VMware Looks to Slice Up Apples Mac
VMware is looking to put its own stamp on one of the hottest properties in the computer marketthe Apple Macintosh.
In an announcement that will coincide with the Apples Worldwide Developer Conference in San Francisco, VMware will announce June 12 that its Fusion virtualization software is set for a full release in August.
VMware Fusion, which the Palo Alto, Calif., company first introduced as a beta Dec. 21, enables users to run a number of different operating systems on Intel-based Macs, including Microsofts Windows, Linux, Novells NetWare and Sun Microsystems Solarisalong with Apples Mac OSwithout rebooting.
"A lot of VMware customers have been asking us to bring our virtualization software to the Mac for a long time now," said Pat Lee, senior product manager for VMware. He said that while the majority of customers are looking for Windows support, a vocal minorityabout 10 percenthave been looking for virtualization software that supports a broad array of Linux operating systems, too.
Since the introduction of the first Intel-based Macs in January 2006, several companies have started to offer new virtualization software that will run Windows and other operating systems on Apples computers. In addition to Apples own Boot Camp software, Parallels offers a product called Desktop for Mac. On June 8, Parallels announced version 3.0 of the software, which has additional security features and enhanced integration between Windows and the Mac OS X.
These developments come as the field of desktop virtualization is starting to open up and virtualization technology is moving beyond the data center. In addition to companies like VMware and Parallels, chip makers Intel and Advanced Micro Devices are offering more virtualization capabilities at the processor level.
Chris Wolf, an analyst with the Burton Group, said that while the virtualization software from VMware and Parallels each has its own benefits, Fusion offers more tools for enterprise workers, IT administrators and ISVs. Specifically, Wolf pointed to Fusions support for 64-bit operating systems and for virtual SMP (symmetric multiprocessing).
Despite some of the new products coming into the marketplace as of late, Wolf said it will still be some time before the Mac becomes more fully integrated into the enterprise space.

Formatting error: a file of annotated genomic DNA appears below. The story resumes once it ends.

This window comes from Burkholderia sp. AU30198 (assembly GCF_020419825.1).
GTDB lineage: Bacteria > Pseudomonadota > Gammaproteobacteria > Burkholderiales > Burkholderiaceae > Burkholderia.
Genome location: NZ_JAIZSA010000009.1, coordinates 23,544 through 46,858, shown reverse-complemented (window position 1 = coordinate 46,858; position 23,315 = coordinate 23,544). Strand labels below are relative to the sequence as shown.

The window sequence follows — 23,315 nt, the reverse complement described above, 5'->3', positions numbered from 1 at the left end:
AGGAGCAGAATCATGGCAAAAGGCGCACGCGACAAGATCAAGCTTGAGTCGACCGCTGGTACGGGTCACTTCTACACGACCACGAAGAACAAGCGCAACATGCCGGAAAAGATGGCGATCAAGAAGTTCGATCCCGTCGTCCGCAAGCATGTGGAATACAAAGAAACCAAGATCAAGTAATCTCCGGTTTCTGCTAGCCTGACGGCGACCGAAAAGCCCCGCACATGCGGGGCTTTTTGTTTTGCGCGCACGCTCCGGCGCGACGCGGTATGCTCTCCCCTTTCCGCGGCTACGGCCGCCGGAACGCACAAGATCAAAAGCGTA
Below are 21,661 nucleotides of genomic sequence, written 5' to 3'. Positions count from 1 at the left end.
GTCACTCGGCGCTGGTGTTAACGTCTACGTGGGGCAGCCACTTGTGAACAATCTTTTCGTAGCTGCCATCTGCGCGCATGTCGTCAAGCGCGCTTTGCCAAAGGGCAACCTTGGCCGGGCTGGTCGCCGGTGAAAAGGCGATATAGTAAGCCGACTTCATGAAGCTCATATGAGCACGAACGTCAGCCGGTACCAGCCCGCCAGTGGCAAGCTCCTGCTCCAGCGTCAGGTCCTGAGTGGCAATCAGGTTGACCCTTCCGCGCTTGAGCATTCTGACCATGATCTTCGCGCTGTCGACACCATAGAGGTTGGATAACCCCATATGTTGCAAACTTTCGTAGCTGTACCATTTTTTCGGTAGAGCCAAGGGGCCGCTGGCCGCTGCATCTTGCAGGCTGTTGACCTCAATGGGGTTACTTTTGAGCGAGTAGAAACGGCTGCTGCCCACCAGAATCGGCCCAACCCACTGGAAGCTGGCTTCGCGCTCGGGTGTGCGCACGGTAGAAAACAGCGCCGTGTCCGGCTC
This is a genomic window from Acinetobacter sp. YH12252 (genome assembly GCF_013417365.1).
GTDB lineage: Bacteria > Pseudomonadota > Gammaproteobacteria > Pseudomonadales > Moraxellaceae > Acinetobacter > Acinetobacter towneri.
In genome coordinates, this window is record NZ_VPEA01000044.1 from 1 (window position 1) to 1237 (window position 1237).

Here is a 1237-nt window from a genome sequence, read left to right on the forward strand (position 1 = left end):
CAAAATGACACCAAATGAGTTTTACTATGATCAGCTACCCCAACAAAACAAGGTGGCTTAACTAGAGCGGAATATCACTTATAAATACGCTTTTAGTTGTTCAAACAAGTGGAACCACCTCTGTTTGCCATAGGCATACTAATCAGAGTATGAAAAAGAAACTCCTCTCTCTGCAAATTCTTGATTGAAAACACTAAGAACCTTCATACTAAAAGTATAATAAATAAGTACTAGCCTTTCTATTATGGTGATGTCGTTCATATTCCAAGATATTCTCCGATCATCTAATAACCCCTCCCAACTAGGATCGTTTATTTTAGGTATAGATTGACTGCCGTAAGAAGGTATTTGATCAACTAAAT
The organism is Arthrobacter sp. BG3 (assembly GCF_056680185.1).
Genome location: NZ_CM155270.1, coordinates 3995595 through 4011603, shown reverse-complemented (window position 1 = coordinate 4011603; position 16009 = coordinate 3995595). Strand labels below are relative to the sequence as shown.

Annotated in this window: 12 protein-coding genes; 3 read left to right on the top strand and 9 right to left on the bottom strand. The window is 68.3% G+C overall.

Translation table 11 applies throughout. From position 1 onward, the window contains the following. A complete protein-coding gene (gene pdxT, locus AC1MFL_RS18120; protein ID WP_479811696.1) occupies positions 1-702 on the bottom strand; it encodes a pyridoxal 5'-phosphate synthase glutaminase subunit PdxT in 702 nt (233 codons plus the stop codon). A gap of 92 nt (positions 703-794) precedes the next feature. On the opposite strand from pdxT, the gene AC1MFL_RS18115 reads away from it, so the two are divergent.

"I think there is still some work to do," Wolf said. "There has been some growth of the Mac in corporate America. That being said, I still think there are some advanced capabilities that are needed to fully bring the Mac into the work force, but these virtualization tools are helping to provide a platform for those applications, and I think that will help fuel growth for the Mac in the workplace."
VMwares Fusion works with Intel-based Macs and uses a Cocoa-native user interface that allows either Microsoft Windows or another x86 operating system to run side-by-side with the Mac OS X operating system. (Cocoa is Apples application programming technology for Mac OS X.)
In addition to Windows, the Fusion software can support other 32- and 64-bit operating systems such as Linux and Solaris.
Fusion also offers Mac users a number of other features, including automatic Boot Camp integration and support for USB 2.0 ports and three-dimensional graphics. In addition, the virtualization software includes a tool that allows users to take a "snapshot" of their virtual machine configuration and then return to that configuration at any time.
Just before the start of Apples WWDC, VMware released its final Fusion beta update on June 8, which included an additional feature called Unity. This feature integrates Windows XP applications with Mac OS applications and allows users to save Windows application to the Mac OS X dock.
VMware customers who preorder Fusion can buy the software for $39.99. When the software is released to the general public in late August, it will retail for $79.99, according to the company.
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